In my last post, I explained how I thought value investing principles could be applied to small-cap resource stocks.
I discussed two companies that I believe fit the mould in my post yesterday, and in this post, I’d like to look at a third example of a company I believe fits the bill.
JKX Oil & Gas
JKX Oil & Gas (LON:JKX) is an exploration and production company with a market cap of £113m and assets in Russia and Ukraine.
Back in 2008, its shares peaked at more than 500p, and as recently as one year ago, they traded at between 150p and 180p.
Today, you can pick them up for 65p each, following a somewhat traumatic period in the company’s history. This share price equates to a P/E ratio of 3 times 2012 forecast earnings, or around one-third of the company’s book value, according to the 2012 half-yearly report.
JKX is primarily a gas producer, with two major production assets, Rudenkovskoye in Ukraine (2P reserves of 155.3 Bcf) and Koshekhablskoye in Russia (2P reserves of 364.8 Bcf). The company also has a number of other small oil and gas assets, but these two are the key to improving earnings and cash flow in the near term.
JKX began production of gas from the Koshekhablskoye field in the first half of 2012. It’s currently carrying out an acidisation programme designed to increase output from the field, which is an old field formerly operated by Gazprom.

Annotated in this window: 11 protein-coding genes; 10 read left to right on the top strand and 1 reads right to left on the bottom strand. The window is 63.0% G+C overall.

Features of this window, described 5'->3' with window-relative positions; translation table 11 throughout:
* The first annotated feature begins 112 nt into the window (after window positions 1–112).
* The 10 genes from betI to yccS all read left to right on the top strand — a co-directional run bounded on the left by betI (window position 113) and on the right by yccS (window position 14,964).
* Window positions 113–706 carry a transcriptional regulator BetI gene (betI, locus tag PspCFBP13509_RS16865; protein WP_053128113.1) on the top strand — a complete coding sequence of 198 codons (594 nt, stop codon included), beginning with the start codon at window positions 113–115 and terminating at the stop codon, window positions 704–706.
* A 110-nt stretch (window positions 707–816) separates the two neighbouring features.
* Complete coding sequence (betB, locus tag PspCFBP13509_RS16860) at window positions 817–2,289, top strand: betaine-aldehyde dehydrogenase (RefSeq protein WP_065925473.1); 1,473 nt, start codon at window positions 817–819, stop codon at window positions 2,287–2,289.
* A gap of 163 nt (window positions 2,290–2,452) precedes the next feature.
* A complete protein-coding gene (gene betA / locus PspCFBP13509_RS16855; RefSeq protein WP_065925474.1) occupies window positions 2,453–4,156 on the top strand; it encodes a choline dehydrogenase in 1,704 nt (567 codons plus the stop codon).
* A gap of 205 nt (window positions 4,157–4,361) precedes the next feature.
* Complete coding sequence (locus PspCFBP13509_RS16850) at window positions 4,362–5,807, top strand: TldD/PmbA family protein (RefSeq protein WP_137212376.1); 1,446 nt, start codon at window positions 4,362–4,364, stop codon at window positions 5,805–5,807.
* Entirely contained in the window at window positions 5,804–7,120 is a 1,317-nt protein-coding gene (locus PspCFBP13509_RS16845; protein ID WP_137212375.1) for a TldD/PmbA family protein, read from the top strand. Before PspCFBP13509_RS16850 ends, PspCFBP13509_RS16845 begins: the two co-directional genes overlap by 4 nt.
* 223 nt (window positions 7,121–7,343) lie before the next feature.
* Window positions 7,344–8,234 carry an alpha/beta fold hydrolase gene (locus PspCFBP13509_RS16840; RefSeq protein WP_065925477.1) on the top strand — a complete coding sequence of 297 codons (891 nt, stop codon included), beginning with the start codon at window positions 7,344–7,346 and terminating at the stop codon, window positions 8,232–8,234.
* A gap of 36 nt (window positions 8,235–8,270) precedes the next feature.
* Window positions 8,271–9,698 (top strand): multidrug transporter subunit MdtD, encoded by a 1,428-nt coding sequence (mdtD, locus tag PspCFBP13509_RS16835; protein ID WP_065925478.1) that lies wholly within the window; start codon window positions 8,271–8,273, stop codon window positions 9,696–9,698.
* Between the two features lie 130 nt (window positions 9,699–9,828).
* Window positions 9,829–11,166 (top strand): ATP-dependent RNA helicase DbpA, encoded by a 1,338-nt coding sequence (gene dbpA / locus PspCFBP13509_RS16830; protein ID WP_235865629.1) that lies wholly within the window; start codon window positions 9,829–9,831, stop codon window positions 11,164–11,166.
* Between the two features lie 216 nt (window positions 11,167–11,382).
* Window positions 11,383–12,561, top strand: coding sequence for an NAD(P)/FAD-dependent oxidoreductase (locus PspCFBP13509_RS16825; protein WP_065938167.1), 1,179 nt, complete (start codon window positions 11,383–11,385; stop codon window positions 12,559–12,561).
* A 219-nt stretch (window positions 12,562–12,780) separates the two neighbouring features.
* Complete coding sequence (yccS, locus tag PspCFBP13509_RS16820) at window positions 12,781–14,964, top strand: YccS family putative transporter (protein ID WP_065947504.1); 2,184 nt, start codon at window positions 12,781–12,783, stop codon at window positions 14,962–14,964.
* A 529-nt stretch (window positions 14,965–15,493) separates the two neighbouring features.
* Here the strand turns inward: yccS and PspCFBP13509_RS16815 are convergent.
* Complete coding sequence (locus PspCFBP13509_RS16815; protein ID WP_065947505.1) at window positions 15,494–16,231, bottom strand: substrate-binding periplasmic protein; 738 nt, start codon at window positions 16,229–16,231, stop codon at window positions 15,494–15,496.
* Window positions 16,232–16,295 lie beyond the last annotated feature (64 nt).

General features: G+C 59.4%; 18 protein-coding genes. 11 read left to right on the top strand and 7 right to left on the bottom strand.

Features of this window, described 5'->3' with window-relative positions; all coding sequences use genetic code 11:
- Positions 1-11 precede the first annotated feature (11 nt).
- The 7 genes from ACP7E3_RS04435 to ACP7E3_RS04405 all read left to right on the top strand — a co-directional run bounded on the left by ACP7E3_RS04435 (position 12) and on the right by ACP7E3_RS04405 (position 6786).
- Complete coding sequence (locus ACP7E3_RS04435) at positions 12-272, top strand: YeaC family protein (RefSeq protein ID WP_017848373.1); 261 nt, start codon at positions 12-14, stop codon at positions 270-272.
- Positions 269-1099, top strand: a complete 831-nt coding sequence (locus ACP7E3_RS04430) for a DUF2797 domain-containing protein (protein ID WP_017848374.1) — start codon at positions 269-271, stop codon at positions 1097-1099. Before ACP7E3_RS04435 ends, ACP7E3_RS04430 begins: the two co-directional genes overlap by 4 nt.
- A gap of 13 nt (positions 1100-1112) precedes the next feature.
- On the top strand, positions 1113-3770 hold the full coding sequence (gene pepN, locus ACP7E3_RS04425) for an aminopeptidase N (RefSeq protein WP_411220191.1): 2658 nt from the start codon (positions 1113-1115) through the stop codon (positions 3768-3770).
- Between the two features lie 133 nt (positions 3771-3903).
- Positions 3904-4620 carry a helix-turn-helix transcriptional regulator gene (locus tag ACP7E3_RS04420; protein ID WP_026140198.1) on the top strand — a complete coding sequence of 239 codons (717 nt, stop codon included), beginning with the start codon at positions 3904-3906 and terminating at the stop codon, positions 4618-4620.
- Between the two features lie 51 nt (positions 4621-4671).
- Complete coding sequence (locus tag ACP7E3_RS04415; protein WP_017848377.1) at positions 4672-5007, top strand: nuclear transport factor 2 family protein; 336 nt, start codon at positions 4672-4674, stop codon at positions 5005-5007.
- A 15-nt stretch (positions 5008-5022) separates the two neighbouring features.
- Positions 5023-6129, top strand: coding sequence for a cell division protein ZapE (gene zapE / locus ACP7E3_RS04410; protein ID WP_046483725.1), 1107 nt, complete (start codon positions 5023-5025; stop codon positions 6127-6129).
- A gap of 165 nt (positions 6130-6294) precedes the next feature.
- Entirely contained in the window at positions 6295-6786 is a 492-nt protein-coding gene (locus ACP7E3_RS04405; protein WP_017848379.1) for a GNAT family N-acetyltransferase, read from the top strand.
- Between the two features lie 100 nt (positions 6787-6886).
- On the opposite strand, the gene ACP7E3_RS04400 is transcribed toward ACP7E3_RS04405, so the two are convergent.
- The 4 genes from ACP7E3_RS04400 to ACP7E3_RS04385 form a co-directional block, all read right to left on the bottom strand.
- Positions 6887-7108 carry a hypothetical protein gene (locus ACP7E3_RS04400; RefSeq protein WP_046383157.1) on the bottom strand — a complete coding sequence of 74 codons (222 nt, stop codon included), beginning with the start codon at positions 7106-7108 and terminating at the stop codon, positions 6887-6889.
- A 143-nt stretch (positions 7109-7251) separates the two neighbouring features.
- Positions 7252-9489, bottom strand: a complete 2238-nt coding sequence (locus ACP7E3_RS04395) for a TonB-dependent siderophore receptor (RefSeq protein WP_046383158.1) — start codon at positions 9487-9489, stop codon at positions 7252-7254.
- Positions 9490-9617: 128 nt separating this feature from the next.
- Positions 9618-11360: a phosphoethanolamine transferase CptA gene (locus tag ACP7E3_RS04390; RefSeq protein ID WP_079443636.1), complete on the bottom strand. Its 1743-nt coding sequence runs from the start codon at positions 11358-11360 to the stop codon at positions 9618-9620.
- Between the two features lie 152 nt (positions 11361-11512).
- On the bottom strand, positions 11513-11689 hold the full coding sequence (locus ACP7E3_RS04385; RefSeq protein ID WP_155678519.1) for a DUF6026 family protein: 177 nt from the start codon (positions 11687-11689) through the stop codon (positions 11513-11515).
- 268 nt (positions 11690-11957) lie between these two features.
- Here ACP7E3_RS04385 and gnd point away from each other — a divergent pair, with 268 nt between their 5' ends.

The firm’s Russian gas only made a “minor contribution” to revenues in the first half of 2012, but this should have risen in the second half and will hopefully rise again, once the current acidisation programme has been completed.
I would be remiss not to mention that JKX carries ‘Russian risk’ — the risk of state interference with its operations or profitability (through tax changes) — but I’m prepared to accept that in this case.
JKX’s main revenue stream comes from its gas production in Ukraine, which is sold into the domestic market, helping to reduce the country’s dependency on imported Russian gas.
The two main developments that could provide near-term upside in Ukraine are the recent capacity expansion of the firm’s LPG plant, which was setup in 2011 and has proved very profitable, and the planned multi-stage frac of JKX’s Rudenkovskoye field, which if successful could add up to 21 mmboe to the company’s reserves.
Fracking is due to take place in May and results are expected around late July 2013.
JKX also has a number of exploration prospects. In 2012, it drilled a successful exploration well in Ukraine that it was able to tie back directly to its main processing facility and place on production.
The firm has recently completed the acquisition of additional 3D seismic covering the same area, which it hopes will enable it to expand the production levels and lifetime of its Ukrainian assets.
No story of a small-cap resource stock would be complete without a look at its finances. JKX has just completed the issue of $40m of convertible bonds, which should meet near- and medium-term financing requirements and avoid the need for a dilutive equity raise.
JKX’s full-year results are due around the start of April and should provide some more information about how much progress the company made during the second half of 2012.
To me, it looks like the company is focusing hard on improving returns from its existing assets, and expanding them incrementally where there is a good chance of success.
This approach should reduce risk and hopefully will enable JKX to start generating cash once more — it’s hard to believe that for five years until 2010, it paid a dividend that was generously covered by free cash flow!
Disclosure: I own shares in JKX Oil & Gas, Antrim Energy and Trap Oil Group.